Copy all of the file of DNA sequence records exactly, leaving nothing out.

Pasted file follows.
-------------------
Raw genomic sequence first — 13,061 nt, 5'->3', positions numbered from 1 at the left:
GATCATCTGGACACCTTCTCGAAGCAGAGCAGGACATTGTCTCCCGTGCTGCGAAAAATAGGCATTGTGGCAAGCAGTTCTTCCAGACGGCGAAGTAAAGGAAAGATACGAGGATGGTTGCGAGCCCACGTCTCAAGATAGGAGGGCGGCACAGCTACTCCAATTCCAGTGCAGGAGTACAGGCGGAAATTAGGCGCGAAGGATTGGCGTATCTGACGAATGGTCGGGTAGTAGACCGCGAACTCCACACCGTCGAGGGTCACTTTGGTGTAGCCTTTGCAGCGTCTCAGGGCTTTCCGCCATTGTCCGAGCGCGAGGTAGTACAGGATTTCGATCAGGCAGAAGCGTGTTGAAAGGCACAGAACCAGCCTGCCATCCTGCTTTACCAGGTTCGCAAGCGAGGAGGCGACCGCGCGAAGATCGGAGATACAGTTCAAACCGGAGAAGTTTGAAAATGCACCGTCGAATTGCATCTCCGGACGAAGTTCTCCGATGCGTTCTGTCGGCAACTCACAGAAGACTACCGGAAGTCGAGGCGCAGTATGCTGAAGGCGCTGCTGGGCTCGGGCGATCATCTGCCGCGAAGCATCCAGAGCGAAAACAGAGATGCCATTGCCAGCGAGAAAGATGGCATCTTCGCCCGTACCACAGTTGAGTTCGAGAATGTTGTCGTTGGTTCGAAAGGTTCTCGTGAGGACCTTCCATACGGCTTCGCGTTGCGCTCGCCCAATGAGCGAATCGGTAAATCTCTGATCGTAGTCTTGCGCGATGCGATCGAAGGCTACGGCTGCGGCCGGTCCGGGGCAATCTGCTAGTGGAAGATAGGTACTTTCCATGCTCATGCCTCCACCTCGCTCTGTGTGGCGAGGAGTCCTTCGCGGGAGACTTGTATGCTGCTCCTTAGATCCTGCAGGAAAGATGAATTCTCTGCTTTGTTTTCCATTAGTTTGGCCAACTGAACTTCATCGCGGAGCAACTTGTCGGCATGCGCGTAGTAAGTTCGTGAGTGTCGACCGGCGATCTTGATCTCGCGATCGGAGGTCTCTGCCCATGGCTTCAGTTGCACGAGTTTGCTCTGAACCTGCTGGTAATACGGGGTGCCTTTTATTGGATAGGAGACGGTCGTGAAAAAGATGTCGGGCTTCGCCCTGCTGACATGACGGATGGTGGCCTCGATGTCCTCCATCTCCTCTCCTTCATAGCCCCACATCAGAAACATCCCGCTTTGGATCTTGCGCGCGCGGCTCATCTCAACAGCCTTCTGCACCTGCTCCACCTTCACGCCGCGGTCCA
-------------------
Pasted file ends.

Raw genomic sequence first — 13,061 nt, 5'->3', positions numbered from 1 at the left:
GATCATCTGGACACCTTCTCGAAGCAGAGCAGGACATTGTCTCCCGTGCTGCGAAAAATAGGCATTGTGGCAAGCAGTTCTTCCAGACGGCGAAGTAAAGGAAAGATACGAGGATGGTTGCGAGCCCACGTCTCAAGATAGGAGGGCGGCACAGCTACTCCAATTCCAGTGCAGGAGTACAGGCGGAAATTAGGCGCGAAGGATTGGCGTATCTGACGAATGGTCGGGTAGTAGACCGCGAACTCCACACCGTCGAGGGTCACTTTGGTGTAGCCTTTGCAGCGTCTCAGGGCTTTCCGCCATTGTCCGAGCGCGAGGTAGTACAGGATTTCGATCAGGCAGAAGCGTGTTGAAAGGCACAGAACCAGCCTGCCATCCTGCTTTACCAGGTTCGCAAGCGAGGAGGCGACCGCGCGAAGATCGGAGATACAGTTCAAACCGGAGAAGTTTGAAAATGCACCGTCGAATTGCATCTCCGGACGAAGTTCTCCGATGCGTTCTGTCGGCAACTCACAGAAGACTACCGGAAGTCGAGGCGCAGTATGCTGAAGGCGCTGCTGGGCTCGGGCGATCATCTGCCGCGAAGCATCCAGAGCGAAAACAGAGATGCCATTGCCAGCGAGAAAGATGGCATCTTCGCCCGTACCACAGTTGAGTTCGAGAATGTTGTCGTTGGTTCGAAAGGTTCTCGTGAGGACCTTCCATACGGCTTCGCGTTGCGCTCGCCCAATGAGCGAATCGGTAAATCTCTGATCGTAGTCTTGCGCGATGCGATCGAAGGCTACGGCTGCGGCCGGTCCGGGGCAATCTGCTAGTGGAAGATAGGTACTTTCCATGCTCATGCCTCCACCTCGCTCTGTGTGGCGAGGAGTCCTTCGCGGGAGACTTGTATGCTGCTCCTTAGATCCTGCAGGAAAGATGAATTCTCTGCTTTGTTTTCCATTAGTTTGGCCAACTGAACTTCATCGCGGAGCAACTTGTCGGCATGCGCGTAGTAAGTTCGTGAGTGTCGACCGGCGATCTTGATCTCGCGATCGGAGGTCTCTGCCCATGGCTTCAGTTGCACGAGTTTGCTCTGAACCTGCTGGTAATACGGGGTGCCTTTTATTGGATAGGAGACGGTCGTGAAAAAGATGTCGGGCTTCGCCCTGCTGACATGACGGATGGTGGCCTCGATGTCCTCCATCTCCTCTCCTTCATAGCCCCACATCAGAAACATCCCGCTTTGGATCTTGCGCGCGCGGCTCATCTCAACAGCCTTCTGCACCTGCTCCACCTTCACGCCGCGGTCCA